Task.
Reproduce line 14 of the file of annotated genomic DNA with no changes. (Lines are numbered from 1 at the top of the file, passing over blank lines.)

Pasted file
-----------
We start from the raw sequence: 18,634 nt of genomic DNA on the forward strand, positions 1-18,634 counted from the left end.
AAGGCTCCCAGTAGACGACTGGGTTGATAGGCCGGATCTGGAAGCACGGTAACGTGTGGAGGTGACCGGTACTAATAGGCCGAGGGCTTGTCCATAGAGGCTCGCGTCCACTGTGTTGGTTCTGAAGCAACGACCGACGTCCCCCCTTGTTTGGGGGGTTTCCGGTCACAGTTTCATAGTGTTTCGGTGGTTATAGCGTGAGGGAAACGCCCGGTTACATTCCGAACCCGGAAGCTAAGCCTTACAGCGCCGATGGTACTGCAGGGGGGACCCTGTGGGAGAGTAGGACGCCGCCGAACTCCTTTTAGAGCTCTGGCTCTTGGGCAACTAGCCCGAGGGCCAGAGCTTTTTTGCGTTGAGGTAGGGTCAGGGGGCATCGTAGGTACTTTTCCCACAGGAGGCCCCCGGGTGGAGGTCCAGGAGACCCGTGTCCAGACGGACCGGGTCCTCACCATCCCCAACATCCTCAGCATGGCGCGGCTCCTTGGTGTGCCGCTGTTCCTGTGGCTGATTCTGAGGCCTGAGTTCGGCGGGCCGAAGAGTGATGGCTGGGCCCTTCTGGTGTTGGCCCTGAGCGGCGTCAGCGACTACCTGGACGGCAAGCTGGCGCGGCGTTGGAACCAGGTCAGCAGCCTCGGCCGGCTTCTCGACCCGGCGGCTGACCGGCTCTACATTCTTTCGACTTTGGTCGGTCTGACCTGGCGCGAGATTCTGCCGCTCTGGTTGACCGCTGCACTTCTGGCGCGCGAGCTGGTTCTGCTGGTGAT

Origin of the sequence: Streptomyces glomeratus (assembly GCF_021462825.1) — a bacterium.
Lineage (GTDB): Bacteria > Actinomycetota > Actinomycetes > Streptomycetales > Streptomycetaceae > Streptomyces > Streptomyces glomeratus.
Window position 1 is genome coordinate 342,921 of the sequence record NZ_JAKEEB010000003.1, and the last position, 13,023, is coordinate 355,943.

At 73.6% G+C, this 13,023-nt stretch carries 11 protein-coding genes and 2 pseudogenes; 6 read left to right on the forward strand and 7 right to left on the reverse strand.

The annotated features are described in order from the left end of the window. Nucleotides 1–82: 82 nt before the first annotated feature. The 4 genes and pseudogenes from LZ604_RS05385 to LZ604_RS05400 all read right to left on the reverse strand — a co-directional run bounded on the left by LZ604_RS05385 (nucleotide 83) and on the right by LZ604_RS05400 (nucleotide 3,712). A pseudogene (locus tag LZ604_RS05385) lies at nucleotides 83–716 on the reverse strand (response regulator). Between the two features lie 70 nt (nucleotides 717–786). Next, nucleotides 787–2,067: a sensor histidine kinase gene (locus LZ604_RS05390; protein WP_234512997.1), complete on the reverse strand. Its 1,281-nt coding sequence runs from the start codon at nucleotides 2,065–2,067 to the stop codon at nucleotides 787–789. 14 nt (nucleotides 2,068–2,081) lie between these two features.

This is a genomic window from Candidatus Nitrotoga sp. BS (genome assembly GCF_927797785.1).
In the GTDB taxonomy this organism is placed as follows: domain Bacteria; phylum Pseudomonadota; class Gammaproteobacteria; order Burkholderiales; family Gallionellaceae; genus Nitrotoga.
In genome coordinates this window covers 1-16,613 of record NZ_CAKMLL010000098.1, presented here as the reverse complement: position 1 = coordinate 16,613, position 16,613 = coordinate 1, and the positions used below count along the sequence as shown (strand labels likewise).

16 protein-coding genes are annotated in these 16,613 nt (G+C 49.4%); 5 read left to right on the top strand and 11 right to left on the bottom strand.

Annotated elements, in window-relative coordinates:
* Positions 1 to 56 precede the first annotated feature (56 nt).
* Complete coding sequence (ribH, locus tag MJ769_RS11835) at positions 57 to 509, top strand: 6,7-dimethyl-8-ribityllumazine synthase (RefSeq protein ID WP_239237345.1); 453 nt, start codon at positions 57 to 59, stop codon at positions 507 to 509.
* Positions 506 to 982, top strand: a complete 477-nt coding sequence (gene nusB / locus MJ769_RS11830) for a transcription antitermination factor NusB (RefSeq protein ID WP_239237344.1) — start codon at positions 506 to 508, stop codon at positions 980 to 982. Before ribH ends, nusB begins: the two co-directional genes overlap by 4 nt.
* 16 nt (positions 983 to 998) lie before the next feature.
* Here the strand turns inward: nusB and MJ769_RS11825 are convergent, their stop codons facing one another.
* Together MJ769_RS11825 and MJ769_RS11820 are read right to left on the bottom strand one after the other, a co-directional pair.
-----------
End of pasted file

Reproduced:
* Complete coding sequence (ribH, locus tag MJ769_RS11835) at positions 57 to 509, top strand: 6,7-dimethyl-8-ribityllumazine synthase (RefSeq protein ID WP_239237345.1); 453 nt, start codon at positions 57 to 59, stop codon at positions 507 to 509.